Immigration and Economics: Lessons for Policy, George J. Borjas

The Problem of Labor and the Construction of Socialism in Cuba: On Contradictions in the Reform of Cuba’s Regulations for Private Labor Cooperatives, Larry Catá Backer

Possible Electoral Systems in a Democratic Cuba, Daniel Buigas

The Legal Relations Between the U.S. and Cuba, Antonio R. Zamora

Cambios en la política migratoria del Gobierno cubano: ¿Nuevas reformas?, Laritza Diversent

The Venezuela Risks for PetroCaribe and Alba Countries, Gabriel Di Bella, Rafael Romeu and Andy Wolfe

Venezuela 2013: Situación y perspectivas socioeconómicas, ajustes insuficientes, Rolando H. Castañeda

Cuba: The Impact of Venezuela, Domingo Amuchástegui

Should the U.S. Lift the Cuban Embargo? Yes; It Already Has; and It Depends!, Roger R. Betancourt

Cuba External Debt and Finance in the Context of Limited Reforms, Luis R. Luis

Cuba, the Soviet Union, and Venezuela: A Tale of Dependence and Shock, Ernesto Hernández-Catá

Competitive Solidarity and the Political Economy of Invento, Roberto I. Armengol

The Fist of Lázaro is the Fist of His Generation: Lázaro Saavedra and New Cuban Art as Dissidence, Emily Snyder

La bipolaridad de la industria de la música cubana: La concepción del bien común y el aprovechamiento del mercado global, Jesse Friedman

Biohydrogen as an Alternative Energy Source for Cuba, Melissa Barona, Margarita Giraldo and Seth Marini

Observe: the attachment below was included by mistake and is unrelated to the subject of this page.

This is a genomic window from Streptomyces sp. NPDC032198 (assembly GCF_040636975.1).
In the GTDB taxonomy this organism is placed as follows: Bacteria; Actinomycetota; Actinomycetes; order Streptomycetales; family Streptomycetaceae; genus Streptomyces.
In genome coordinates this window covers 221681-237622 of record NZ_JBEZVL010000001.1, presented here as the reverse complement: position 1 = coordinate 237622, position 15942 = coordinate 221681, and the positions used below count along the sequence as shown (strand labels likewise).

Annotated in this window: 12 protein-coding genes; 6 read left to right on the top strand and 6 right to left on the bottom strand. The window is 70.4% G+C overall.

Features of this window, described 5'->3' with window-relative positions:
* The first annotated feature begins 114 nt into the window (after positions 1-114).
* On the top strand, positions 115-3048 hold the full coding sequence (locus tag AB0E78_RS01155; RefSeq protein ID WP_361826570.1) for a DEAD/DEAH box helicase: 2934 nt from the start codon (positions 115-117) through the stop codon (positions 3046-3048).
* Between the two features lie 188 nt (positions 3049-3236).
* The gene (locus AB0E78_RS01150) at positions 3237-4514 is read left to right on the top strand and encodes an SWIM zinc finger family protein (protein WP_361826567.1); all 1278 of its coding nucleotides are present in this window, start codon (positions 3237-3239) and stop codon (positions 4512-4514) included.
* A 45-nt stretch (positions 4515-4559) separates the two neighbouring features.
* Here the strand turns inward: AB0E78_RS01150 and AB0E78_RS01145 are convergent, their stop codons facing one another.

Cuba’s Prospects for a Military Oligarchy, Daniel I. Pedreira

Revolutions and their Aftermaths: Part One — Argentina’s Perón and Venezuela’s Chávez, Gary H. Maybarduk

Cuba’s Economic Policies: Growth, Development or Subsistence?, Jorge A. Sanguinetty

Cuba and Venezuela: Revolution and Reform, Silvia Pedraza and Carlos A. Romero Mercado

Mercado inmobiliario en Cuba: Una apertura a medias, Emilio Morales and Joseph Scarpaci

Estonia’s Post-Soviet Agricultural Reforms: Lessons for Cuba, Mario A. González-Corzo

Cuba Today: Walking New Roads? Roberto Veiga González

From Collision to Covenant: Challenges Faced by Cuba’s Future Leaders, Lenier González Mederos

Proyecto “DLíderes”, José Luis Leyva Cruz

Notes for the Cuban Transition, Antonio Rodiles and Alexis Jardines

Economistas y politólogos, blogueros y sociólogos: ¿Y quién habla de recursos naturales? Yociel Marrero Báez

Cambio cultural y actualización económica en Cuba: internet como espacio contencioso, Soren Triff

From Nada to Nauta: Internet Access and Cyber-Activism in A Changing Cuba, Ted A. Henken and Sjamme van de Voort

Technology Domestication, Cultural Public Sphere, and Popular Music in Contemporary Cuba, Nora Gámez Torres

Internet and Society in Cuba, Emily Parker

Poverty and the Effects on Aversive Social Control, Enrique S. Pumar

Cuba’s Long Tradition of Health Care Policies: Implications for Cuba and Other Nations, Rodolfo J. Stusser